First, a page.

I Am Constantly Seeking Reassurance
My thoughts are homeless & stealthy.
They make an orange moat
of my tongue,
constellation of moans that would confuse
farmers’ crops into growing
Please tell me
I am not
Kaleidoscopic eyes across which
glide dissolved specks of proteins,
lilac & laughing. My boyfriend
can only reassure me
so many times before trees grow
in his ears,
their roots forming his red
He won’t be able to answer my calls
until half past
fall, when the humidity
drops & the leaves
are bullied from their branches.
Then it returns & burrows,
nocturnal animal that anxiety is.
I am a constant crying
Prague in my hands.
My ancestors would pass by
& not share coins with my waters
had they any coins to spare.
The spots first appeared like smoke
in my eyes—looking up into the blue
of Chicago sky line. Thin haze
that raised itself like a hand every time
I glanced up. We were on a boat, touring
the city’s rebuilt insides, all this new
architecture after its first body
was wrecked by fire—a designer
that drafts, then redrafts completely.
I wanted to cry—convinced I was going
blind or that my retina had torn.
A woman dropped her purse off the boat.
We rowed past so much steel and glass
before we could maneuver a turn
to where the black bag bobbed, soaked
My doctor later said—as long as there had been
no flash—I was fine. Could learn
to look past the shadows that moved
over the lens of my eye—graybrown
wisps, iridescent strings trying to slip
into the shape of some letter or straight line.
To always focus on something just past
what I was actually looking at.
For the last three days before we left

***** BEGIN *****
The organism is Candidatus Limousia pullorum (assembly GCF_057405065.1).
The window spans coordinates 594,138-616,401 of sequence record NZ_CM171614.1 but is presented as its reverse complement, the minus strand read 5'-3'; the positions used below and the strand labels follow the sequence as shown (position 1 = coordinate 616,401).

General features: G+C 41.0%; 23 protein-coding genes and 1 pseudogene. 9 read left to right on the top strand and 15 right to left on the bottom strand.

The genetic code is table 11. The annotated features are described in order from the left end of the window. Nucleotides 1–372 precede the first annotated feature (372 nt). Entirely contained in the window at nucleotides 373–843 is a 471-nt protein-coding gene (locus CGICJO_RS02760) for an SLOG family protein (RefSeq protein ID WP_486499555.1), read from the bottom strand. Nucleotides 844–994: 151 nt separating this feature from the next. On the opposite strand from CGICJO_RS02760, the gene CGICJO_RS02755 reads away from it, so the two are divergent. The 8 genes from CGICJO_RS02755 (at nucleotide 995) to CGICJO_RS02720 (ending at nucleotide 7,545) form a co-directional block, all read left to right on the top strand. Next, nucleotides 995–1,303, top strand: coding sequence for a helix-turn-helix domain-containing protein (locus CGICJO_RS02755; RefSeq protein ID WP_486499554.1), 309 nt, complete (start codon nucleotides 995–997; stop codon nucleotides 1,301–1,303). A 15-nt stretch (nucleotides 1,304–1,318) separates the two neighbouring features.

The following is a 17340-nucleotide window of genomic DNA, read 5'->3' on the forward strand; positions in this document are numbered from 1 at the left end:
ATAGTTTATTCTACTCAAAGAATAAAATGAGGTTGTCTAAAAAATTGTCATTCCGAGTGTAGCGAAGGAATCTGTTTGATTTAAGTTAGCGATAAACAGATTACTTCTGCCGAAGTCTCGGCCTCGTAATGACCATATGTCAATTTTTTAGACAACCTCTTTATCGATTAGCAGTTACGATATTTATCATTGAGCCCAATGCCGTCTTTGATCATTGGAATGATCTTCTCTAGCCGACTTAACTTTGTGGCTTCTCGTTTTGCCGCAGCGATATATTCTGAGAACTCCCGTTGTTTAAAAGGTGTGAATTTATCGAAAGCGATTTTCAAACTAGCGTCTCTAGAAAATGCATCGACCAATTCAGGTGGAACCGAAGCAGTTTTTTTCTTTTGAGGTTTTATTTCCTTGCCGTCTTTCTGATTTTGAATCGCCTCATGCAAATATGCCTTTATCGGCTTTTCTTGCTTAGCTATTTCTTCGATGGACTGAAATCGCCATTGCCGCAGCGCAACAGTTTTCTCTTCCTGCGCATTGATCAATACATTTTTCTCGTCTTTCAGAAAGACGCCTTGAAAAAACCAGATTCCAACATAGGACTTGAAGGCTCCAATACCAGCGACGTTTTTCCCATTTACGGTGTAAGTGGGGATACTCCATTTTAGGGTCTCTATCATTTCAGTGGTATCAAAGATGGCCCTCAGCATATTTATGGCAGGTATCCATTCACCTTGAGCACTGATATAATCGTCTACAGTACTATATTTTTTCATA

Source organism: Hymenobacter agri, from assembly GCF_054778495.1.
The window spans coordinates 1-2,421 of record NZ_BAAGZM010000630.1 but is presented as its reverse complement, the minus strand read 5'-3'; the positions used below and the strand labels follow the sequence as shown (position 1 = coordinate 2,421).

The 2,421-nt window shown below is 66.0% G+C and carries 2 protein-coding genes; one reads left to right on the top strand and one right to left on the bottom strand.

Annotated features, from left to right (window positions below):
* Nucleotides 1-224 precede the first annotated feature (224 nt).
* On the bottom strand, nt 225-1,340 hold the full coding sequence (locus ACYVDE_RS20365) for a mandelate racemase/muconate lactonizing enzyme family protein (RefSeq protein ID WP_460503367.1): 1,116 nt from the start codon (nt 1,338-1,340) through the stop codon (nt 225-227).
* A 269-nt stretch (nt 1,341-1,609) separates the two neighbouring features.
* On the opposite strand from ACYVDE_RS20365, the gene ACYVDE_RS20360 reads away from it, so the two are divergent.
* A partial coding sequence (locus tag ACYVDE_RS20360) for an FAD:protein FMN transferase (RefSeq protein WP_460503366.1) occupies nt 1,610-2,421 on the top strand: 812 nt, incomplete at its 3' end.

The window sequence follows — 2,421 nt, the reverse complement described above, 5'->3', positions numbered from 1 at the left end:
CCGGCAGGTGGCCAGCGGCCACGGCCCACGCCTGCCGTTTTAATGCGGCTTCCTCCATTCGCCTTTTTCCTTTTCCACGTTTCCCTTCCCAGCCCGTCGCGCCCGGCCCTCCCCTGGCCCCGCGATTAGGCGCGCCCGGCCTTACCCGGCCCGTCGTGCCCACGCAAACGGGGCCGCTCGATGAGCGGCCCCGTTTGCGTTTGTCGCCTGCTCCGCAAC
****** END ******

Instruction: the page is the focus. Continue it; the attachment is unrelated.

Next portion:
Illinois, I practiced a quiet panic.
I read online message boards, knowing
it was a horrible choice. A fear
fermented in all those posts—most people
convinced they were seeing ghosts. Others
argued the spots were angels, their line of
sight crossed and co-opted by something divine.
On the top of the webpage, a message:
PLEASE, NO MEDICIAL ADVICE.
WE TAKE THIS SPIRITUAL MATTER
SERIOUSLY. I can’t tell if this impulse
to interpret the body’s basic composition
coming up short—the desire to rebuild
the city bigger and better once
the redorange ballet of flames has ended—
is better or worse, curse or just messy
storytelling in its most human form.
To look past a shadow and seek.
Emily Paige Wilson’s debut chapbook I’ll Build Us a Home is forthcoming from Finishing Line Press. Her poetry has been nominated for Best New Poets, Best of the Net, and three Pushcart Prizes. Her work can be found in The Adroit Journal, Hayden’s Ferry Review, PANK, and Thrush, among others. She lives in Wilmington, NC, where she received her MFA from UNCW, and works as an English adjunct.